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|21st November 2010, 09:38 AM||#1|
Join Date: Mar 2008
Question on room mode excitation with large area planars
Hello, here are some unfinished and preliminary thoughts/questions
on the excitation of room modes using large area planars ...
Contrary to (small area membrane) monopoles, a dipole will excite
room modes most effectively when placed in a velocity maximum of
the standing wave, given the main axis of radiation points
in the same direction as the velocity of the wave.
Let us assume both systems to be compared
- monopole, small area, higher mass/area, placement in pressure maximum of standing wave
- dipole, large area, small mass/area, placement in velocity maximum of standing wave
have some damping, which means there is a resistive force proportional to
(mean over area) membrane velocity.
Let us exite a room mode with both systems systems for comparison and please correct
my thoughts ...
The planar dipole will move in phase with the (steady state conditions)
velocity of molecules in the standing wave ?
Its (mean over area) membrane velocity will be increased by that
condition of operating in a standing wave ?
The increase in membrane velocity, compared to free space conditions,
will cause the room mode to experience some amount of damping, since
the speaker works like an absorber, although being the exiter of the mode
at the same time ?
The monopole described above will experience less impact in
cone movement from the pressure oscillation caused by the standing wave ?
If experiencing any significant effect, cone velocity will be reduced ?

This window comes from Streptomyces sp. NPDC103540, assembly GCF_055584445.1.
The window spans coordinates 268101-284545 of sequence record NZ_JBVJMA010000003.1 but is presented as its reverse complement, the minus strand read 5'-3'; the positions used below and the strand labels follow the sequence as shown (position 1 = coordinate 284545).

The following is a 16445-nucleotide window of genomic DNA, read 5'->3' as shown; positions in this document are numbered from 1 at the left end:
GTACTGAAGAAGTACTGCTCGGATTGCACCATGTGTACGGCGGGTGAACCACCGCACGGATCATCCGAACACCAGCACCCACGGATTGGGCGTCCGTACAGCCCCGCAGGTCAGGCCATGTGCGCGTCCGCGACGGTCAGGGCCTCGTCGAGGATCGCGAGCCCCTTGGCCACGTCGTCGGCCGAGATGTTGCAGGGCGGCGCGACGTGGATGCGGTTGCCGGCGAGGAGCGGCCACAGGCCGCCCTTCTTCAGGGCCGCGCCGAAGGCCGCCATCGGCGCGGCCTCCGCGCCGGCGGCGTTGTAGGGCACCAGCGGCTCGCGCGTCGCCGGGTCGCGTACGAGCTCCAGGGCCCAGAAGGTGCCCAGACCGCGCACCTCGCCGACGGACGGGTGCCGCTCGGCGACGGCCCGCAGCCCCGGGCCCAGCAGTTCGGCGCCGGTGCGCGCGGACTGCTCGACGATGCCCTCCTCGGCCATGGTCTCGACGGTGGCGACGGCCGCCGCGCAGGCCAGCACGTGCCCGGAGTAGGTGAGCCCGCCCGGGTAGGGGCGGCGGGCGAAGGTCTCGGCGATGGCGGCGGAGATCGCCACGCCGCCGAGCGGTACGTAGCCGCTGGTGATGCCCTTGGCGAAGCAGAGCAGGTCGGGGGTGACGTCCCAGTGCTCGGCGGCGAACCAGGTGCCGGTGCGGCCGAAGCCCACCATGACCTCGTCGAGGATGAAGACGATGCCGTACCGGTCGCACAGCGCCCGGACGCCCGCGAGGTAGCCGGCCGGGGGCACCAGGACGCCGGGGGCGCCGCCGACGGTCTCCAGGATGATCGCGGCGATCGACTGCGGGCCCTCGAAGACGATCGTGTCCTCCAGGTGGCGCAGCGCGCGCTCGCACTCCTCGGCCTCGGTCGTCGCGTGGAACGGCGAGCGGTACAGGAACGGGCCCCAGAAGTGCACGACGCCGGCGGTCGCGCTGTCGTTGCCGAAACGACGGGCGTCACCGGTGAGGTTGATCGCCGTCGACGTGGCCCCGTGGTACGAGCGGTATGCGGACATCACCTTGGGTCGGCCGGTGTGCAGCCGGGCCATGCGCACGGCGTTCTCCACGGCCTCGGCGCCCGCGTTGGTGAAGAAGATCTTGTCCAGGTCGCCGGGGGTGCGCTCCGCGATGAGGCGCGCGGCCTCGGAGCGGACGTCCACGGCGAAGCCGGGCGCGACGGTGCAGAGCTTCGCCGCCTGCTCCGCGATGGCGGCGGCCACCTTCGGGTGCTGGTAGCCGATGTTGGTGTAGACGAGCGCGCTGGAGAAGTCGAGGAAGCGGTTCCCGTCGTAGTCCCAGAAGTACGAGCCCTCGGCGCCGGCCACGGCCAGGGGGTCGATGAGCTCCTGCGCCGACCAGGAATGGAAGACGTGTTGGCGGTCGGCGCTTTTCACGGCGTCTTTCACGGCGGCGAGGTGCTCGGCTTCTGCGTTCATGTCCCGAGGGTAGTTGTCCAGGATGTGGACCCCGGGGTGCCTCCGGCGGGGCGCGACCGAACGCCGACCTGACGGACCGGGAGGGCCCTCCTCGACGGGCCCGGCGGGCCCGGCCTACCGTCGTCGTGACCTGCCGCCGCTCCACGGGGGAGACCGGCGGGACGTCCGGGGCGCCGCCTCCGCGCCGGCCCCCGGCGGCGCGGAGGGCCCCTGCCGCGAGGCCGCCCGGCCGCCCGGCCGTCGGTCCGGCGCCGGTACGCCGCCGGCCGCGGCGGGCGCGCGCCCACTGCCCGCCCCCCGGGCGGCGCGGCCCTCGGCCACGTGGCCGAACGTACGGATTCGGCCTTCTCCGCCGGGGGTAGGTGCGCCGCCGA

Which means there is (if any) the opposite effect from room resonances
on cone velocity ?
The difference is also due to "pressure driving" vs. "velocity driving" the room ?
Now the main Question (to me):
Given the above assumptions are valid, would we expect a velocity source with
large area and low mass per area and sufficient damping to have a compensating
(smoothing) effect on excitation of room modes inherently with the speaker ?
As the large area diaphragm placed in a velocity maximum having mechanical
and EMK dampening components acts like a velocity absorber while being the
"exciter" at same time ?
More "control" over the room using large area / low mass per area dipole
speakers ? (Meant independently from different modal pattern being excited
due to monopole/dipole acoustical differences.)
Please correct my assumptions if those seem odd to you ...
edit: Above thoughts are resticted to the modal frequency range of the room
and to standing waves having at least a significant velocity component acting
orthogonally to the plane of the membrane ...
Last edited by LineArray; 21st November 2010 at 10:02 AM.
|21st November 2010, 12:09 PM||#2|
Join Date: Mar 2008
please exchange above "EMK" by "Back EMF
(or any equivalent in case of an ESL)" ... error
was made due to german mothertongue.
If we had given a certain cross sectional area of resistive
(porous) material to dampen a room mode, could there be
a better place and orientation than the very cross section
where the room is (velocity) excited ?
Would we estimate turning the "excitation point" or
"area of excitation" in the listening room into a
fairly resistive load as an advantage concerning
balanced excitation of room modes ?
Last edited by LineArray; 21st November 2010 at 12:23 PM.
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